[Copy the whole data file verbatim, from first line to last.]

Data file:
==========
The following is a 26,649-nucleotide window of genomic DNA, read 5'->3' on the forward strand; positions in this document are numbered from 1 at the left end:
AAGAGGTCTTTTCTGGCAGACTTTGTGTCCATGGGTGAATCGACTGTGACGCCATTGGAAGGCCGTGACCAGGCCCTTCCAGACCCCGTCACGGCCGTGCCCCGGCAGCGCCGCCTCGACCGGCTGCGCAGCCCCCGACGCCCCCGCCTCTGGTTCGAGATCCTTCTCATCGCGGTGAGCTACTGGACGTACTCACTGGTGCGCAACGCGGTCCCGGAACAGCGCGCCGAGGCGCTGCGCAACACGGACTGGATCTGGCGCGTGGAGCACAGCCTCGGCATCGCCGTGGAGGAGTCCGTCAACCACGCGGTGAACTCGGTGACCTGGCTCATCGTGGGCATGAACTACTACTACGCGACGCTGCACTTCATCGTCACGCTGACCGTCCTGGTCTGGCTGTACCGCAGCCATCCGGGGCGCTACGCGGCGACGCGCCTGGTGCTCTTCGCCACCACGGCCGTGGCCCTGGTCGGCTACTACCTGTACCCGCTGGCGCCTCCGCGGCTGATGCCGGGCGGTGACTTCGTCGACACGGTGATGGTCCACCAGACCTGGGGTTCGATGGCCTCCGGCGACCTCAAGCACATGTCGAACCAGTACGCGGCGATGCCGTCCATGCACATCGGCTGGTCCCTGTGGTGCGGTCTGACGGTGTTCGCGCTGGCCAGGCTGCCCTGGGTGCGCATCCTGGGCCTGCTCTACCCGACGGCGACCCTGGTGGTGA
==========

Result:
The following is a 26,649-nucleotide window of genomic DNA, read 5'->3' on the forward strand; positions in this document are numbered from 1 at the left end:
AAGAGGTCTTTTCTGGCAGACTTTGTGTCCATGGGTGAATCGACTGTGACGCCATTGGAAGGCCGTGACCAGGCCCTTCCAGACCCCGTCACGGCCGTGCCCCGGCAGCGCCGCCTCGACCGGCTGCGCAGCCCCCGACGCCCCCGCCTCTGGTTCGAGATCCTTCTCATCGCGGTGAGCTACTGGACGTACTCACTGGTGCGCAACGCGGTCCCGGAACAGCGCGCCGAGGCGCTGCGCAACACGGACTGGATCTGGCGCGTGGAGCACAGCCTCGGCATCGCCGTGGAGGAGTCCGTCAACCACGCGGTGAACTCGGTGACCTGGCTCATCGTGGGCATGAACTACTACTACGCGACGCTGCACTTCATCGTCACGCTGACCGTCCTGGTCTGGCTGTACCGCAGCCATCCGGGGCGCTACGCGGCGACGCGCCTGGTGCTCTTCGCCACCACGGCCGTGGCCCTGGTCGGCTACTACCTGTACCCGCTGGCGCCTCCGCGGCTGATGCCGGGCGGTGACTTCGTCGACACGGTGATGGTCCACCAGACCTGGGGTTCGATGGCCTCCGGCGACCTCAAGCACATGTCGAACCAGTACGCGGCGATGCCGTCCATGCACATCGGCTGGTCCCTGTGGTGCGGTCTGACGGTGTTCGCGCTGGCCAGGCTGCCCTGGGTGCGCATCCTGGGCCTGCTCTACCCGACGGCGACCCTGGTGGTGA